A Filipino lawyer has retracted a complaint he filed against President Rodrigo Duterte in the International Criminal Court (ICC), saying it was being used as propaganda against the Philippine leader’s drug war.
In a 28-page letter addressed to ICC Prosecutor Fatou Bensouda, attorney Jude Sabio said that the complaint that he filed in April 2017, in which he alleged that “mass murder” was continuing to take place in the Philippines, should be withdrawn.
“I fervently request that the legal matter pending with your office in relation to the war on drugs in the Philippines should just be set aside and thrashed,” Sabio said in his letter.
Sabio said his client Edgar Matobato had executed a sworn statement that he did not approve of the attacks against Duterte.
Matobato, a self-confessed hitman for Duterte, had testified during a Senate inquiry that Duterte had ordered the killings of criminals and his political enemies when the president was still the longtime mayor of southern Davao city. Matobato went into hiding shortly after testifying in 2016, and rights groups and other opposition figures had taken turns to protect him.
Sabio said that Matobato had a change of heart and now believes that Duterte’s critics, such as former senators Antonio Trillanes and Leila de Lima, were using the 77-page document he had filed in the ICC to besmirch the controversial leader.
Official figures indicate that more than 6,000 people have been killed in the drugs war since Duterte took office in 2016. On Wednesday, the New York-based Human Rights Watch, in its annual report, said the death toll could be as high as 27,000, citing estimates provided by rights workers in Manila.
Presidential spokesman Salvador Panelo told reporters Wednesday that Sabio’s move effectively discredits the murder case against Duterte at The Hague-based ICC.
“Slowly but surely, the destabilizers of the Duterte administration are being undressed,” he said. “Their obnoxious smell, like ashfall, pollute the air.”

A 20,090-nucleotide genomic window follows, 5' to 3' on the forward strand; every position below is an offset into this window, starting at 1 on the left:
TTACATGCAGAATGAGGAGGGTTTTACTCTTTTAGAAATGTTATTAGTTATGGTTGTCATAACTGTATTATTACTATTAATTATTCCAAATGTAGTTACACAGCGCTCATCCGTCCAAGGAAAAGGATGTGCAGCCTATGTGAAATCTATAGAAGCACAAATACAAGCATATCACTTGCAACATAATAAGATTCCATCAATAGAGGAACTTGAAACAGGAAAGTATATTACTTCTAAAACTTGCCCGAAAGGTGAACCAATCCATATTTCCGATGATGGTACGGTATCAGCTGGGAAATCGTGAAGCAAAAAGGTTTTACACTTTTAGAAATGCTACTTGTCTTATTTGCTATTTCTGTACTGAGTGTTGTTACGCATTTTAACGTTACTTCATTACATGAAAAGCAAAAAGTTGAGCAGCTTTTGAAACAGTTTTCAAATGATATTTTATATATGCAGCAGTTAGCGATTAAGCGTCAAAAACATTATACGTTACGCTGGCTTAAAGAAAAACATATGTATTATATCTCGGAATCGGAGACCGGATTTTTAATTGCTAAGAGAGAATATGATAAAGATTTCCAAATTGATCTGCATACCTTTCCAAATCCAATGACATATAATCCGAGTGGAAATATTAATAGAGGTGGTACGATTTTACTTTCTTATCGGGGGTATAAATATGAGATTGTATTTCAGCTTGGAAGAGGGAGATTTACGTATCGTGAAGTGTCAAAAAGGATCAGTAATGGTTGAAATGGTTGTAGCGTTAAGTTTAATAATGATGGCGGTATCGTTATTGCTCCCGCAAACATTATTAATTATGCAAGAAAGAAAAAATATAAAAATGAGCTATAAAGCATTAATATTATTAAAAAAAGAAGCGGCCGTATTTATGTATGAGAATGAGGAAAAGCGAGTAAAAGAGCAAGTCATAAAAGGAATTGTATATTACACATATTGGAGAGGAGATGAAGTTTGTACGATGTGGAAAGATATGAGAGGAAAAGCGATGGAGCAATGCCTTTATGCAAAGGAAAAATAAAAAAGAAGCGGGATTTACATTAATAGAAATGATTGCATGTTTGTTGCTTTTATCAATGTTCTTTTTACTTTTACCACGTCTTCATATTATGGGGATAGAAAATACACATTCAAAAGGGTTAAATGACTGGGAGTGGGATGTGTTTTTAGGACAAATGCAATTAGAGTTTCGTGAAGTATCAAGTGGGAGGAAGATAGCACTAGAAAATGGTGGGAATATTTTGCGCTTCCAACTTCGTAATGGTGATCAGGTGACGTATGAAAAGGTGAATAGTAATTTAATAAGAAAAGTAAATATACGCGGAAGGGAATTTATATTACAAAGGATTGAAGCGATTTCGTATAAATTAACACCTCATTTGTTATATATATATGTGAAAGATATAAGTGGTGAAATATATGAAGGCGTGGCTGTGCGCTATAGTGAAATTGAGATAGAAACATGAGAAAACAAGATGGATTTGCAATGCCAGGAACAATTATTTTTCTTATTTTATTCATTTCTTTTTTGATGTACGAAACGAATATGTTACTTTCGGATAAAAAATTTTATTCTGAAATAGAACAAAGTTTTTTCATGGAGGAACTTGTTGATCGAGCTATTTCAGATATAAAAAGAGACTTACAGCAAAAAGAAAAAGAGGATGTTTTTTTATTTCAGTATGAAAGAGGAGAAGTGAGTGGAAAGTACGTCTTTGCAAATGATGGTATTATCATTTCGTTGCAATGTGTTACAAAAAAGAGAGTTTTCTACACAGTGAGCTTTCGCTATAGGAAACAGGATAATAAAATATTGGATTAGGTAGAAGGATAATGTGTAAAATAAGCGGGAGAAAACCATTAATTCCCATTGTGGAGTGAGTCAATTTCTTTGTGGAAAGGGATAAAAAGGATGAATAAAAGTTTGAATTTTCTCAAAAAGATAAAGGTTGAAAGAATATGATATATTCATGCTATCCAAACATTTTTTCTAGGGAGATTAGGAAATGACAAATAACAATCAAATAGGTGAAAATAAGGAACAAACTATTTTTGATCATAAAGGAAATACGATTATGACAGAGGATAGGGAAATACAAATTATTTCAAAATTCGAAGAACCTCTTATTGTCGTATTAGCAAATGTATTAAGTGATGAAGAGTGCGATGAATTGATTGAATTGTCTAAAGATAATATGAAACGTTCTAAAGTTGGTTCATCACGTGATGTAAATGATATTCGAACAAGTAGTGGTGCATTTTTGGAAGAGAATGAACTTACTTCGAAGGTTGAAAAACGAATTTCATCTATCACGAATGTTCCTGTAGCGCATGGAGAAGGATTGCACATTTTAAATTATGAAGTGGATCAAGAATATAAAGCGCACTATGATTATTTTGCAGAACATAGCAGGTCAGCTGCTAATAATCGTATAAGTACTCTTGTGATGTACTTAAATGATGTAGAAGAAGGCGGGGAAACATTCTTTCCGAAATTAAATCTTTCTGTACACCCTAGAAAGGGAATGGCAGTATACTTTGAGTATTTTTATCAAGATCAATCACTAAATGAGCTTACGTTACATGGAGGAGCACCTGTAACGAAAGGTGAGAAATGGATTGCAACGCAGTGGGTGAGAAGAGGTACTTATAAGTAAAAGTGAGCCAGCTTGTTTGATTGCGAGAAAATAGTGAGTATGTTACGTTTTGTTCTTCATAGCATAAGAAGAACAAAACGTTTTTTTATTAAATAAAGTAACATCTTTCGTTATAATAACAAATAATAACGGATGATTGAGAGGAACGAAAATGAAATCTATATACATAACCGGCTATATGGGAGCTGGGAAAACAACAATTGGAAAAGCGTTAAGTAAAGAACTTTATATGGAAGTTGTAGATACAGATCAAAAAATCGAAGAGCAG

De Lima, a former human rights commissioner, is under detention while awaiting trial on charges that she received money from drug lords to fund her senatorial campaign. But De Lima has repeatedly denied the accusations, saying they were fabricated by Duterte’s government to stop her from criticizing the drug war.
Meanwhile, Trillanes belittled Sabio’s action, saying it will have “no effect” in the ICC probe since the international tribunal was also hearing other complaints against Duterte.
“Sabio’s planned withdrawal has no effect in the ICC case because ICC processes do not work that way. Courts in the Philippines work differently,” Trillanes said.
In a statement on Wednesday, De Lima said Sabio “has become very vulnerable to the machinations from the dark forces.” She did not elaborate.
“I’m pretty sure there are forces, desperate ones, behind this development,” she said.
Human Rights Watch, meanwhile, accused Duterte on Wednesday of continuing to endorse his deadly anti-narcotics campaign, quoting the Philippine leader during a Sept. 25 speech that, “if you go into drugs, I will kill you.”
“President Duterte’s anti-drug campaign remains as brutal as when it started, with drug suspects being killed regularly across the country,” Phil Robertson, HRW’s deputy Asia director, said in a statement. “Four years into the ‘drug war,’ the need for international mechanisms to provide accountability is as great as ever.”